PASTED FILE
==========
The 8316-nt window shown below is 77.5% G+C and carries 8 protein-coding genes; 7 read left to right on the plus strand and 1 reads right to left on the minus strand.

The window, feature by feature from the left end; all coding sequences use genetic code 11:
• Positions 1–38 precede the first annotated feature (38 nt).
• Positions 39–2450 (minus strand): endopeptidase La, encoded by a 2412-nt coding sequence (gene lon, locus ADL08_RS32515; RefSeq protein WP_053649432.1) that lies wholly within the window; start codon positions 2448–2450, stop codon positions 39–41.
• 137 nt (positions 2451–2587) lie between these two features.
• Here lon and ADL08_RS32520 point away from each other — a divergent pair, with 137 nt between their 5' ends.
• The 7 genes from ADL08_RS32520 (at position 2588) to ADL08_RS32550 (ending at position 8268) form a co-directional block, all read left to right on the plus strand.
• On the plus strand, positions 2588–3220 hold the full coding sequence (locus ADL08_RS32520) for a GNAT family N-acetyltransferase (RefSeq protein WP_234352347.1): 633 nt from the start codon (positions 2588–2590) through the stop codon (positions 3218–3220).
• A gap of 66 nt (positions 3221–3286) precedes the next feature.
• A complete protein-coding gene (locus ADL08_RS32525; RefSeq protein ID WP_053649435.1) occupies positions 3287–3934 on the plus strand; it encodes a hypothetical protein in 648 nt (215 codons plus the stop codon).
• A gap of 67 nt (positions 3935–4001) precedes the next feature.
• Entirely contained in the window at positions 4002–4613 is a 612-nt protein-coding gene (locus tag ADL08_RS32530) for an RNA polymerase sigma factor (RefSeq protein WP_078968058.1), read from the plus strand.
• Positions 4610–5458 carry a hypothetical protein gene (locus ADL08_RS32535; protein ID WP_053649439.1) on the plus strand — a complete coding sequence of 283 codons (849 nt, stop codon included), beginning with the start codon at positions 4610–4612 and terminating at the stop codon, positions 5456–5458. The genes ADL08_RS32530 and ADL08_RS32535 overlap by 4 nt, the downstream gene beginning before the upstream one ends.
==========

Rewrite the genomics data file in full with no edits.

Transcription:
The 8316-nt window shown below is 77.5% G+C and carries 8 protein-coding genes; 7 read left to right on the plus strand and 1 reads right to left on the minus strand.

The window, feature by feature from the left end; all coding sequences use genetic code 11:
• Positions 1–38 precede the first annotated feature (38 nt).
• Positions 39–2450 (minus strand): endopeptidase La, encoded by a 2412-nt coding sequence (gene lon, locus ADL08_RS32515; RefSeq protein WP_053649432.1) that lies wholly within the window; start codon positions 2448–2450, stop codon positions 39–41.
• 137 nt (positions 2451–2587) lie between these two features.
• Here lon and ADL08_RS32520 point away from each other — a divergent pair, with 137 nt between their 5' ends.
• The 7 genes from ADL08_RS32520 (at position 2588) to ADL08_RS32550 (ending at position 8268) form a co-directional block, all read left to right on the plus strand.
• On the plus strand, positions 2588–3220 hold the full coding sequence (locus ADL08_RS32520) for a GNAT family N-acetyltransferase (RefSeq protein WP_234352347.1): 633 nt from the start codon (positions 2588–2590) through the stop codon (positions 3218–3220).
• A gap of 66 nt (positions 3221–3286) precedes the next feature.
• A complete protein-coding gene (locus ADL08_RS32525; RefSeq protein ID WP_053649435.1) occupies positions 3287–3934 on the plus strand; it encodes a hypothetical protein in 648 nt (215 codons plus the stop codon).
• A gap of 67 nt (positions 3935–4001) precedes the next feature.
• Entirely contained in the window at positions 4002–4613 is a 612-nt protein-coding gene (locus tag ADL08_RS32530) for an RNA polymerase sigma factor (RefSeq protein WP_078968058.1), read from the plus strand.
• Positions 4610–5458 carry a hypothetical protein gene (locus ADL08_RS32535; protein ID WP_053649439.1) on the plus strand — a complete coding sequence of 283 codons (849 nt, stop codon included), beginning with the start codon at positions 4610–4612 and terminating at the stop codon, positions 5456–5458. The genes ADL08_RS32530 and ADL08_RS32535 overlap by 4 nt, the downstream gene beginning before the upstream one ends.